Everyone's afraid of something-or a lot of somethings. But fear isn't the same thing as a true phobia.

"A phobia consists of a persistent fear or avoidance of a specific stimulus," says Dr Kate Wolitzky-Taylor. "Usually the stimulus is a thing or a situation-like bees or heights." But there's a second component to phobias. "In addition, the fear causes significant distress or somehow impairs the person's life," Wolitzky-Taylor says.

So maybe you get creeped out by snakes or tight spaces-both of which are common, she says. Your fear may rise to the level of a phobia if you can''t even see snakes on TV without losing sleep, or you have to quit your job because getting to your office requires that you ride in a cramped elevator.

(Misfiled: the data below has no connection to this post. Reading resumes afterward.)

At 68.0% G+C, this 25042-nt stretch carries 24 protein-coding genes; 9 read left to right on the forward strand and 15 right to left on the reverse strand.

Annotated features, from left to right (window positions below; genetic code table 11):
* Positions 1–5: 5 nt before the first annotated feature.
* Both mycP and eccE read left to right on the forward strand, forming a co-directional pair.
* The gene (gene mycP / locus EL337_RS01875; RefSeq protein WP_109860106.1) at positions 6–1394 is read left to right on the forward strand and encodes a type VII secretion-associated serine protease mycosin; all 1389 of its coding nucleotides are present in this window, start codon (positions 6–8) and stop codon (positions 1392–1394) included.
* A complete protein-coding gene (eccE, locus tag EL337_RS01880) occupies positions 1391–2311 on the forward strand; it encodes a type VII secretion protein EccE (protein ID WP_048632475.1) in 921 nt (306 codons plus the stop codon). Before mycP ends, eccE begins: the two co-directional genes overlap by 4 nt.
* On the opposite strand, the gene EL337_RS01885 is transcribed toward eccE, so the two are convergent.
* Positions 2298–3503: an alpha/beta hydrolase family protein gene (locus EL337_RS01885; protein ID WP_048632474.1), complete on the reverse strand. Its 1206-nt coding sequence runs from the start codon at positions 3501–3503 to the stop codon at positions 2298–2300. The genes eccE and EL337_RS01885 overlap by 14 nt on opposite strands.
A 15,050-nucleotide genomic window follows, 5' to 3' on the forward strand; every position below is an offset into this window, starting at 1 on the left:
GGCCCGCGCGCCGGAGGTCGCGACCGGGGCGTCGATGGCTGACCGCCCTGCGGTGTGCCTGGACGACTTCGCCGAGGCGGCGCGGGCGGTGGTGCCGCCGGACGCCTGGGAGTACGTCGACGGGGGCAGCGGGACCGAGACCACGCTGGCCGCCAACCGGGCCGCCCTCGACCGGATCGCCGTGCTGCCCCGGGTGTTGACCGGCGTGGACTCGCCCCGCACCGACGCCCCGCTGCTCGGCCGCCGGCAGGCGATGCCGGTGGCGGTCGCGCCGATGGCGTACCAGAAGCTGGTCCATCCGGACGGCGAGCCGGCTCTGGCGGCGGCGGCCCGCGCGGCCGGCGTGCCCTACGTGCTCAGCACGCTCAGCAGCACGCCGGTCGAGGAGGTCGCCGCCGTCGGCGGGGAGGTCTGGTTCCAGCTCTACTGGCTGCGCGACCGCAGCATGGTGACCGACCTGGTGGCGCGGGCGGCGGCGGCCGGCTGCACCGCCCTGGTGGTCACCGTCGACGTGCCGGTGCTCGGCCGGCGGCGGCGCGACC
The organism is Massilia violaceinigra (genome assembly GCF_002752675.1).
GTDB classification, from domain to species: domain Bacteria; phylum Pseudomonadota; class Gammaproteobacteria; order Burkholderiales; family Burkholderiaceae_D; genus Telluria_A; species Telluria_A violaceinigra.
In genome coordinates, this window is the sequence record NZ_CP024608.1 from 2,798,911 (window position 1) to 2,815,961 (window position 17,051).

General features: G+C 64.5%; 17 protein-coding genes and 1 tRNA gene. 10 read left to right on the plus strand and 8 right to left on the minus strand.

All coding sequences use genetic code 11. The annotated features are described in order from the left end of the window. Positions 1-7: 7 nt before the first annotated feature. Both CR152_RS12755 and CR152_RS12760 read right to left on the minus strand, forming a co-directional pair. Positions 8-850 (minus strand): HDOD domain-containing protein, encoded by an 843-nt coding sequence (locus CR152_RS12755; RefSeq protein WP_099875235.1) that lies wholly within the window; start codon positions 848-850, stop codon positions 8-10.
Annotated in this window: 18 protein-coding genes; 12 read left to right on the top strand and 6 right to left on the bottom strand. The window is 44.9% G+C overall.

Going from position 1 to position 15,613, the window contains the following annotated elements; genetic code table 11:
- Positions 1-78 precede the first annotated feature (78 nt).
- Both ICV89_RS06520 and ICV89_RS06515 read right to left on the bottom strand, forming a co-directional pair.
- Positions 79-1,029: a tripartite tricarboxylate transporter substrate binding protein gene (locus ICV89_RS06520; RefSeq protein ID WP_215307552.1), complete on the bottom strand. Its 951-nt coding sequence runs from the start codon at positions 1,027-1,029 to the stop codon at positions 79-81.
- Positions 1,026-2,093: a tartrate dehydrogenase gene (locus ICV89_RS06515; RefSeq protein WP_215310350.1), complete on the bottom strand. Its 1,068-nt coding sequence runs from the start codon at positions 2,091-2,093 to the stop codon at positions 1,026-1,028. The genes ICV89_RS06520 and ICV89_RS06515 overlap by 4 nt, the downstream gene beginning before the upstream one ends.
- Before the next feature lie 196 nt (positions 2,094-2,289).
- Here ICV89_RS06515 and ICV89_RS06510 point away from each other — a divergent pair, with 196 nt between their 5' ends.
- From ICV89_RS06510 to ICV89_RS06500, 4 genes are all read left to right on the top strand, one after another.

Where do these phobias come from? Your DNA may play a role. Wolitzky-Taylor says many people have genes that raise their risk for axiety-related disorders-an umbrealla term that includes phobias. but even if you don't have those phobia genes, you can develop one through learning or "conditioning". For example, if your parents always told you to be fearful of spiders, that could snowball into a phobia-especially if you also had a negtive experience with a spider.

Avoiding the thing that scares you can also increase its power over you. "Avoidance strengthens anxiety and keeps it going, and that's a recipe for phobia," Wolitzky-Taylor says. Quite literally, we can be afraid of just about anything. Keep reading to learn about the weirdest phobias out there.

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